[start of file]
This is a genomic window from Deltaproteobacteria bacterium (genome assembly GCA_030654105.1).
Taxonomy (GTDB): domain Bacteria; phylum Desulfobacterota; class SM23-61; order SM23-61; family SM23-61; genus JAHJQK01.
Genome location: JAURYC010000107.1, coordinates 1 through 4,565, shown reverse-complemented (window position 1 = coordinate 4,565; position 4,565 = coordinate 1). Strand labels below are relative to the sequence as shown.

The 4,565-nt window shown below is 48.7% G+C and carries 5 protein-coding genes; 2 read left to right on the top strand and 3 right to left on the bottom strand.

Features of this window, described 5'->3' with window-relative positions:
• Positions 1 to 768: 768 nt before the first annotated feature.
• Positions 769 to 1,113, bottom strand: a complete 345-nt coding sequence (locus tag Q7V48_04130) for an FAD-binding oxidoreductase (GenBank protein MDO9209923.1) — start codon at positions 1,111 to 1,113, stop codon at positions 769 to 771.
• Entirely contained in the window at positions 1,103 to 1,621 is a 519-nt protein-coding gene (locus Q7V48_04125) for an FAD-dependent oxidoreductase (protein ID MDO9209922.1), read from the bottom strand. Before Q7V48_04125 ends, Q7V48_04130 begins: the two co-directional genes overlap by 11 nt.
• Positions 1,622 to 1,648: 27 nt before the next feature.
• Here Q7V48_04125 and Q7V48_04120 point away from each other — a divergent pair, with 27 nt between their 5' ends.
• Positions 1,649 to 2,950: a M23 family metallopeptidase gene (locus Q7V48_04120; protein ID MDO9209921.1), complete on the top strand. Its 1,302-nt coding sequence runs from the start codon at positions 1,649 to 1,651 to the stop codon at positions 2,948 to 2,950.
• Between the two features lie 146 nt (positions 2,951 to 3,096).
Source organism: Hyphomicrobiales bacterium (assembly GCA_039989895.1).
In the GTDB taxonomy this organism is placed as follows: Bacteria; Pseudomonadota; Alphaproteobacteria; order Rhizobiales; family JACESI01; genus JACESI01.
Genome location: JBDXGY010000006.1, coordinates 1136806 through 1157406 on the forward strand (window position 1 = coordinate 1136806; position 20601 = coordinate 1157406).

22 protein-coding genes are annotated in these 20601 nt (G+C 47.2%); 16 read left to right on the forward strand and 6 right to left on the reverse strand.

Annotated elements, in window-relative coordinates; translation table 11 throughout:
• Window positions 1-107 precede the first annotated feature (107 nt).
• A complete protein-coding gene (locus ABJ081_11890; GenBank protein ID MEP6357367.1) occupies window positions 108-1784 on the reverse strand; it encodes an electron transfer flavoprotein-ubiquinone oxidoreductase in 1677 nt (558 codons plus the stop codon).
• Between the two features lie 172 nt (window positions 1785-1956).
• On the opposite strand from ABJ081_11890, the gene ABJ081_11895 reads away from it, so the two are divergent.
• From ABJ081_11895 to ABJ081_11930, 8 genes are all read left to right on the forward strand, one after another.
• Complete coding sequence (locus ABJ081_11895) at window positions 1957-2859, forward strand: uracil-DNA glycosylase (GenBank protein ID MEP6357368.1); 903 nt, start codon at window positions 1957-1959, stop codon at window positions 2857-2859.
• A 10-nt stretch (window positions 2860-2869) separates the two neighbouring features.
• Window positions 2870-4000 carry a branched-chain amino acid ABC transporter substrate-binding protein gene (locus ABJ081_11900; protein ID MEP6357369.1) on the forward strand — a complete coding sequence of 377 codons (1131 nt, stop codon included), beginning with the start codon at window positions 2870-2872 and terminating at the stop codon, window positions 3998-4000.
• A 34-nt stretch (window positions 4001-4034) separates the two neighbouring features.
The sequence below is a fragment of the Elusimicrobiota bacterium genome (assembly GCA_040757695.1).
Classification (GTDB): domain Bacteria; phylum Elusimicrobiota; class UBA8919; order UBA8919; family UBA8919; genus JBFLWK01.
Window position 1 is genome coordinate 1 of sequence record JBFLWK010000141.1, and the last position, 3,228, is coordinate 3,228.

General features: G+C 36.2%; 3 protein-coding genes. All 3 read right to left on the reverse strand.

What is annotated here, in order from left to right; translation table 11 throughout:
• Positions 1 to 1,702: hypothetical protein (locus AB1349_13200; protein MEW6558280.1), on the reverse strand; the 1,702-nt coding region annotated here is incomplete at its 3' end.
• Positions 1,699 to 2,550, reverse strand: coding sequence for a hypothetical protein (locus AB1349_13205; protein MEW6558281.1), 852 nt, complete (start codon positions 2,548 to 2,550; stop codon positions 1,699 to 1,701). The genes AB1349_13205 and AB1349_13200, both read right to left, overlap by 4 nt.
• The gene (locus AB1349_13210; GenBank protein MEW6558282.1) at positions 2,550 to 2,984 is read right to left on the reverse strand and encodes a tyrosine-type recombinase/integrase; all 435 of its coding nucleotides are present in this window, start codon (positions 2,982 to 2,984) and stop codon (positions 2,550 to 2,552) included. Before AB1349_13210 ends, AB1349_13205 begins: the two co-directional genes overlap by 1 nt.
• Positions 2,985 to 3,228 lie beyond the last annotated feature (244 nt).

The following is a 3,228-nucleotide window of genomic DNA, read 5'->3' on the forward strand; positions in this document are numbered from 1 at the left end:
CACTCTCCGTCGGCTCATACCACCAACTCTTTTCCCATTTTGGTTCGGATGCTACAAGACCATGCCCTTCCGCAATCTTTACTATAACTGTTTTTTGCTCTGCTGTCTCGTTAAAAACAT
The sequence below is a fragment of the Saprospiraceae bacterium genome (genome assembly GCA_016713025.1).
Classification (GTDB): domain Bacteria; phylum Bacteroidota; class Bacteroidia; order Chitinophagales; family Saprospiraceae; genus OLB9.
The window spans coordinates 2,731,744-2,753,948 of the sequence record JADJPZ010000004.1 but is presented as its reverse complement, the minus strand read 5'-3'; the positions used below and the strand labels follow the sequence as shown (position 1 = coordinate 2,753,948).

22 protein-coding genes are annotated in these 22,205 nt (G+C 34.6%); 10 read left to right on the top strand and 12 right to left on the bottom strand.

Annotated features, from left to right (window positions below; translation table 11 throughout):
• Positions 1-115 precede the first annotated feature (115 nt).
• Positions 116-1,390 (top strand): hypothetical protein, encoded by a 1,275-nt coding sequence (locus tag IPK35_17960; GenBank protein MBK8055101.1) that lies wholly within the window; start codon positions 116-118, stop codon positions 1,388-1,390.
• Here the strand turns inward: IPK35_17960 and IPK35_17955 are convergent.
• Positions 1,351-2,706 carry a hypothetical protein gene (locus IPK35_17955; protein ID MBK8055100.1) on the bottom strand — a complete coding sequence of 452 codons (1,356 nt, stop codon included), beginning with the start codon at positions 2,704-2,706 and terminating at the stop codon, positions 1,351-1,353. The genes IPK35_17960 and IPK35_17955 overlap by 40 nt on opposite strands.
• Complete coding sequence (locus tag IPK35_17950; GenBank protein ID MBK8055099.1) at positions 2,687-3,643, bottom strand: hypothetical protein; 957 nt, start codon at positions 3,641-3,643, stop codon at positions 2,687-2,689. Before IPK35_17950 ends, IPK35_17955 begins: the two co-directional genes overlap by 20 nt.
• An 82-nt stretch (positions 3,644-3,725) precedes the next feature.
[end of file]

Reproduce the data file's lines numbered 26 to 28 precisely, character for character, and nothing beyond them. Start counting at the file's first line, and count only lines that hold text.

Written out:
• A 34-nt stretch (window positions 4001-4034) separates the two neighbouring features.
The sequence below is a fragment of the Elusimicrobiota bacterium genome (assembly GCA_040757695.1).
Classification (GTDB): domain Bacteria; phylum Elusimicrobiota; class UBA8919; order UBA8919; family UBA8919; genus JBFLWK01.